When it comes to assessing kidney function in our furry friends, two important measurements, blood urea nitrogen (BUN) and creatinine levels, provide valuable insights. By understanding what these levels indicate and how they can be affected, we can help ensure the well-being of our beloved pets.
What Are BUN and Creatinine?
BUN, or blood urea nitrogen, is a measurement that reflects the amount of urea present in the blood. Urea is a waste product produced when the liver participates in protein metabolism. Normally, the kidneys eliminate urea from the body. Therefore, both the liver and kidneys must be functioning properly for the body to maintain a normal BUN level.
Creatinine, on the other hand, is a substance produced during normal metabolism. It is almost exclusively eliminated through the kidneys’ filtration process. Measuring creatinine levels provides an accurate estimation of how well the kidneys are functioning. Any factors that affect the kidneys’ ability to filter efficiently, such as dehydration, can cause changes in the creatinine levels.
Combined with a urinalysis, BUN and creatinine levels offer a reliable estimation of kidney function. They are often included in a routine blood test, known as a chemistry panel, during wellness checkups or pre-surgery screenings for healthy pets.
When Should BUN and Creatinine Levels be Evaluated?
Sometimes, pets exhibit signs of illness that may be related to abnormal BUN and creatinine levels. These signs include vomiting, appetite loss, lethargy, anemia, increased drinking and urination, weight loss, and dehydration. If your pet displays any of these symptoms, it is advisable to have their blood tested by a veterinarian.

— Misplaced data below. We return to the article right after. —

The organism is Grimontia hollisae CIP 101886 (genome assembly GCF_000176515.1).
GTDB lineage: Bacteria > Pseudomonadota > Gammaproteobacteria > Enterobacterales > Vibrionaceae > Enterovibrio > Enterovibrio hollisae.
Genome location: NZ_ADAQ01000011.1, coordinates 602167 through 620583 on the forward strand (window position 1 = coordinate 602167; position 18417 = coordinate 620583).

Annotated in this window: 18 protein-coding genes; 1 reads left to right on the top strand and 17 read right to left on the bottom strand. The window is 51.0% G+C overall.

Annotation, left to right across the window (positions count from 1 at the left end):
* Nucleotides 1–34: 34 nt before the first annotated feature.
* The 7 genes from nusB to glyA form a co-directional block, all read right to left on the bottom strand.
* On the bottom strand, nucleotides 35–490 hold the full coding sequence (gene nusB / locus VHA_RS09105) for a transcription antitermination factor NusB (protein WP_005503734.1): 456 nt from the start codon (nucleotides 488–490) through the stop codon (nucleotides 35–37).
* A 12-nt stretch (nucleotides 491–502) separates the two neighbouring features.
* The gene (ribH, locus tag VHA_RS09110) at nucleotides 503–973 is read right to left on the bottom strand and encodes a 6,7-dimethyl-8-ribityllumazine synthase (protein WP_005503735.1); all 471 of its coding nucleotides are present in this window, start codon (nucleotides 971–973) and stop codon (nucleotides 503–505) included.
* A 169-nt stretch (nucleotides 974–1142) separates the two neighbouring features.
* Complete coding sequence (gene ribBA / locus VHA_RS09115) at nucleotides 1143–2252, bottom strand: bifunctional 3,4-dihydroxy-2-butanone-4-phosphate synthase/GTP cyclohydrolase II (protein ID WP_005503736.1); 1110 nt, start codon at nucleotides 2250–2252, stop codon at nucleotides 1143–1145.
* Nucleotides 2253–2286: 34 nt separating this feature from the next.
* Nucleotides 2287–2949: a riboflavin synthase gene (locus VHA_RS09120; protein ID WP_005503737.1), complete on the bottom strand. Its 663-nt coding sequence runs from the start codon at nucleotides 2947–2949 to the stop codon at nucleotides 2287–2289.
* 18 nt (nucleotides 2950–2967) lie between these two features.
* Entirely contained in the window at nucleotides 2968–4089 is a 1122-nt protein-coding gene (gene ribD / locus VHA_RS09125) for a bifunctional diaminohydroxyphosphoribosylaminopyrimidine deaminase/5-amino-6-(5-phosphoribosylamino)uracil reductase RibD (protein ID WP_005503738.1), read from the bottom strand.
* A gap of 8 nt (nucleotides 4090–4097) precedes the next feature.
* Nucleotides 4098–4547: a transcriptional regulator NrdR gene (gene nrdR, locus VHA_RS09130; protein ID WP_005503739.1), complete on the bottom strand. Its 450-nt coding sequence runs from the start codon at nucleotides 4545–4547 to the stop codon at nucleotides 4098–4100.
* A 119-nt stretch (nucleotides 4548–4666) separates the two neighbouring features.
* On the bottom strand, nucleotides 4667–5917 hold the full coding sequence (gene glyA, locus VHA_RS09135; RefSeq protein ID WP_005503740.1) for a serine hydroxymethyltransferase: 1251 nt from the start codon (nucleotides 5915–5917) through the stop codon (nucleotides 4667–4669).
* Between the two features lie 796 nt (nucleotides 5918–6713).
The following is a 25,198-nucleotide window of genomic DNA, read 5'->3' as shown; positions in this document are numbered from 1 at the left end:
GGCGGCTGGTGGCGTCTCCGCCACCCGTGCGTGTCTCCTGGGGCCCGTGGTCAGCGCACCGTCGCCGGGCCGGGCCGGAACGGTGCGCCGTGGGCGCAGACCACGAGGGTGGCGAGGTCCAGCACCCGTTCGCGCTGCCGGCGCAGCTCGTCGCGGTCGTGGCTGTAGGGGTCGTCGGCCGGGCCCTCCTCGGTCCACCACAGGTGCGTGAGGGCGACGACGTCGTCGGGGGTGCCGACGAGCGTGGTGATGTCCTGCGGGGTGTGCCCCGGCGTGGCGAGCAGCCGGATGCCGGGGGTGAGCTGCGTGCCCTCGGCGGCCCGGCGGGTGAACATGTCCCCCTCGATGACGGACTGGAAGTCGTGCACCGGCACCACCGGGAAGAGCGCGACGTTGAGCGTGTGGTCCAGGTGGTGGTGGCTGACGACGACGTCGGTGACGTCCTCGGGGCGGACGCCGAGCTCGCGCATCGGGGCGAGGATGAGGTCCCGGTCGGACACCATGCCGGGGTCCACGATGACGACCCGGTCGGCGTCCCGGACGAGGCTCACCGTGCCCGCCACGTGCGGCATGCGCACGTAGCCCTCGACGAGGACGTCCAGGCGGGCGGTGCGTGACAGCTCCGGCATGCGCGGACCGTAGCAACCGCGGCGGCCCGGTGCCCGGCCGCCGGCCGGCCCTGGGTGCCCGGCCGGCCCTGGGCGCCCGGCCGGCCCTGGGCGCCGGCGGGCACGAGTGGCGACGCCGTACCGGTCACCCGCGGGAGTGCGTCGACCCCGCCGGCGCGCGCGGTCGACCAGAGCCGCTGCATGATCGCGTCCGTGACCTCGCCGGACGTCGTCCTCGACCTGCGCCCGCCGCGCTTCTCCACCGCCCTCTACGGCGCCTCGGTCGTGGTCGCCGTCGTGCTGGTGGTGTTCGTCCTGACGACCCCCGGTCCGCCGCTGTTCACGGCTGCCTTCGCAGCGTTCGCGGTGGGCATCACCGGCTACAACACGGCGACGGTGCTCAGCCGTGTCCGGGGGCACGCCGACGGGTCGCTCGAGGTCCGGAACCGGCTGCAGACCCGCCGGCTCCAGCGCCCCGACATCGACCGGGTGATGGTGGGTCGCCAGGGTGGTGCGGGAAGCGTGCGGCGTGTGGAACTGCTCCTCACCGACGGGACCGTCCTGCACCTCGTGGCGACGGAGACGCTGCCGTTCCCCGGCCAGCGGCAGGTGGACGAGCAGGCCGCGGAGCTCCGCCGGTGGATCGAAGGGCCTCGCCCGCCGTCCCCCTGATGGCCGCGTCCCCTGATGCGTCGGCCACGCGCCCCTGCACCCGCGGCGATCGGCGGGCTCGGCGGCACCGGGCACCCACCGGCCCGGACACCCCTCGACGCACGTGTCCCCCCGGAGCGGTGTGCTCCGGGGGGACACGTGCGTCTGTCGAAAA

How are BUN and Creatinine Levels Measured?
To measure BUN and creatinine levels, a small blood sample is taken from your pet. This procedure is typically quick and painless. In some cases, where the patient is nervous or uncooperative, gentle restraint devices like muzzles or towels may be used. Shaving the hair from the area being drawn may also be necessary to find the vein quickly.
Some veterinary clinics have in-house blood analysis equipment, allowing them to perform the tests and provide same-day results. Alternatively, blood samples may be sent to an outside laboratory, with results typically available within 1 to 2 days.
Remember to inform your veterinarian about any medications or supplements your pet is taking, as some can affect the BUN and creatinine levels.
Interpreting BUN and Creatinine Levels
While changes in BUN and creatinine levels are often associated with kidney disease, there are various factors that can influence these measurements. Use of certain antibiotics, for example, can cause an increase in these levels.
Abnormal BUN and creatinine levels may be indicative of conditions such as dehydration, kidney infection, kidney failure, toxic injury to the kidneys, urinary blockage, shock, severe heart disease, muscle wasting, or severe weight loss. In some cases, one level may be normal while the other is not. Additional diagnostic tests, such as urinalysis, radiographs, or further blood testing, may be recommended by your veterinarian to investigate any abnormal results.
Risks Associated with Measuring BUN and Creatinine Levels
There are very few risks associated with measuring BUN and creatinine levels. Drawing blood is a quick and safe procedure, with precautions taken to ensure your pet’s well-being. All further processing is carried out either at the veterinarian’s office or a diagnostic laboratory, eliminating any risk of harm to your pet.
By understanding and monitoring BUN and creatinine levels, we can help protect our furry companions’ kidney health. Regular checkups and open communication with your veterinarian are vital in ensuring the well-being of your beloved pets.
If you have any concerns about your pet’s health or need further information, do not hesitate to reach out to Katten TrimSalon, where our expert team is ready to assist you and your furry friend.